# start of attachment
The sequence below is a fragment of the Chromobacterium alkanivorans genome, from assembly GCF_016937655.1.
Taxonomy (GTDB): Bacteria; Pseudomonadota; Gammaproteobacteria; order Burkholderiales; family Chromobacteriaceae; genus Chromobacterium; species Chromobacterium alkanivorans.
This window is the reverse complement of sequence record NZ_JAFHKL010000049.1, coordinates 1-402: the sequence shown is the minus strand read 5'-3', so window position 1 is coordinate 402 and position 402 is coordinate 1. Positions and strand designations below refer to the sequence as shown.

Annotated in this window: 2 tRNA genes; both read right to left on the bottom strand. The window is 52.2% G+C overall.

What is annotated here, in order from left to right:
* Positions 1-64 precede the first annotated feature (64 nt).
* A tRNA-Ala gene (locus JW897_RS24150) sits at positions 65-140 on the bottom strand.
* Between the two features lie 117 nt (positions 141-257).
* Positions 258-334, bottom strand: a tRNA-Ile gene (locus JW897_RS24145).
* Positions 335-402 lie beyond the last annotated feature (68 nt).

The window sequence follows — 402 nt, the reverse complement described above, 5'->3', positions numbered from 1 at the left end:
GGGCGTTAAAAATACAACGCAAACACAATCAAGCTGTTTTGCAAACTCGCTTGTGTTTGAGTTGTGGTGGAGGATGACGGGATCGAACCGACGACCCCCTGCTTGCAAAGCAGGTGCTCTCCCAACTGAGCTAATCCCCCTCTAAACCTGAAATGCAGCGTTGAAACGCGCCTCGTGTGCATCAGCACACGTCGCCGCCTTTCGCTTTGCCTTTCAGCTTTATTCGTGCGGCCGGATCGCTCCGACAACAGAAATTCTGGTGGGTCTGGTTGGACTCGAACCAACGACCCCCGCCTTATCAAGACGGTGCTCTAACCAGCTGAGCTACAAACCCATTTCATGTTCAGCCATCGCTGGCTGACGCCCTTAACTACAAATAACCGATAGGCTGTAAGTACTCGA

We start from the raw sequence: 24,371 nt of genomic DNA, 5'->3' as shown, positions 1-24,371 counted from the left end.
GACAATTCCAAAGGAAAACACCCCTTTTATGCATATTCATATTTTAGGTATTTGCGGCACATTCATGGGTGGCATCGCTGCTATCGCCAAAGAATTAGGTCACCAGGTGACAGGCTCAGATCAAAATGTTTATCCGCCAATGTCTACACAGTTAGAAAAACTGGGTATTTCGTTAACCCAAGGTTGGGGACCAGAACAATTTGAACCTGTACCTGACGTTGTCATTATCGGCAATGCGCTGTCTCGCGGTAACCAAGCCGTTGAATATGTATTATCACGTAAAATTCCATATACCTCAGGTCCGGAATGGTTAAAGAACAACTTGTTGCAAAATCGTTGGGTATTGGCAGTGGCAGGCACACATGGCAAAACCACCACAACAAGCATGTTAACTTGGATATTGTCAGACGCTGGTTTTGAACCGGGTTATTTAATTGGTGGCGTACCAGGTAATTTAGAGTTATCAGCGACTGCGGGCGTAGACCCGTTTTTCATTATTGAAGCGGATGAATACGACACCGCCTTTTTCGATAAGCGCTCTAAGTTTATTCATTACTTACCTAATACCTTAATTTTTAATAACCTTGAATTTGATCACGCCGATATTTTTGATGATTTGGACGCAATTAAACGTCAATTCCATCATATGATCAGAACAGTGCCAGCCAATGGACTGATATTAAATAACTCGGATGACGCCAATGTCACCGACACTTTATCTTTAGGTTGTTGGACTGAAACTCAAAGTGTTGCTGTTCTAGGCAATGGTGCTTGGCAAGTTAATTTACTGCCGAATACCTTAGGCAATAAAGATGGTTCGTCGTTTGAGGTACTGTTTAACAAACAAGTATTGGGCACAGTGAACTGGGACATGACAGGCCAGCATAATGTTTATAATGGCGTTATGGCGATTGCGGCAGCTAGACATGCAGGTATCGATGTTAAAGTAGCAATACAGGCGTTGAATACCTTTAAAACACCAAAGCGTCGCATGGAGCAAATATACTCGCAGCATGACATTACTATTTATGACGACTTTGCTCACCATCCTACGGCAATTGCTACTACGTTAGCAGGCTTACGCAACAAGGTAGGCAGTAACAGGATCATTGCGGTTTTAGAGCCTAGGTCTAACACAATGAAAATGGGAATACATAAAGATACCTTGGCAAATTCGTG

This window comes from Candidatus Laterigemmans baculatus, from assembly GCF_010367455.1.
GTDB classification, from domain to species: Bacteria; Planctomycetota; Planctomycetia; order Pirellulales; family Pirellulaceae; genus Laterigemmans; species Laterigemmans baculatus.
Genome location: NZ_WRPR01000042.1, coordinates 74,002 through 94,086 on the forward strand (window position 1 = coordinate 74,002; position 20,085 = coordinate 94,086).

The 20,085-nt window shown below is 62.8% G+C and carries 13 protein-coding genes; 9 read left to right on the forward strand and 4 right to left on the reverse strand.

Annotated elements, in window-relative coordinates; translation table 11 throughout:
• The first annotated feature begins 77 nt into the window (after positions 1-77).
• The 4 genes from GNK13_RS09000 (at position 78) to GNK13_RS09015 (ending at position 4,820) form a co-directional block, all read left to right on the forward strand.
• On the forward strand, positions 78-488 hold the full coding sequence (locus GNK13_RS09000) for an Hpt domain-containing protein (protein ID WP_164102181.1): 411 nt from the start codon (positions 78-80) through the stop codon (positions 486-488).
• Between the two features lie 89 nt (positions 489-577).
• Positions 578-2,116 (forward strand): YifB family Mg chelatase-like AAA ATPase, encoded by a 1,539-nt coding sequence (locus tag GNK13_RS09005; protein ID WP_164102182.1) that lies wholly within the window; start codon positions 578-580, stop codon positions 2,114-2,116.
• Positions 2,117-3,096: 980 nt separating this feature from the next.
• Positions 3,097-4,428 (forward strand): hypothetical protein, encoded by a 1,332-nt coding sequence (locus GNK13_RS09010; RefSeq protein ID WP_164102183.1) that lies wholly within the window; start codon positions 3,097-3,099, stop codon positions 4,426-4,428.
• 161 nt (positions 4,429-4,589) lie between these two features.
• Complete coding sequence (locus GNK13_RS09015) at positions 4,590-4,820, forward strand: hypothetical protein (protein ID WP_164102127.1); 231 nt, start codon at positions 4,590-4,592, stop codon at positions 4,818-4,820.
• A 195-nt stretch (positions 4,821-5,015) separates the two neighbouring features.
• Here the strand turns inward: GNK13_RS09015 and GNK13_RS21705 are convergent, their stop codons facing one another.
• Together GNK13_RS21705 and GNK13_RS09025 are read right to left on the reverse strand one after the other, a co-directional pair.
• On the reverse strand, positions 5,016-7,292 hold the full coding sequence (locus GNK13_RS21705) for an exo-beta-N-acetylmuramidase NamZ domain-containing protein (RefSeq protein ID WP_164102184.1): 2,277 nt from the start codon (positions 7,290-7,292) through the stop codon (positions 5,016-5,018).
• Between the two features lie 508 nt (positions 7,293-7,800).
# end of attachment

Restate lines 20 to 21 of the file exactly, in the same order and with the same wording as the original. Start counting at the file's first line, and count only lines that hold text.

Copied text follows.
• The first annotated feature begins 77 nt into the window (after positions 1-77).
• The 4 genes from GNK13_RS09000 (at position 78) to GNK13_RS09015 (ending at position 4,820) form a co-directional block, all read left to right on the forward strand.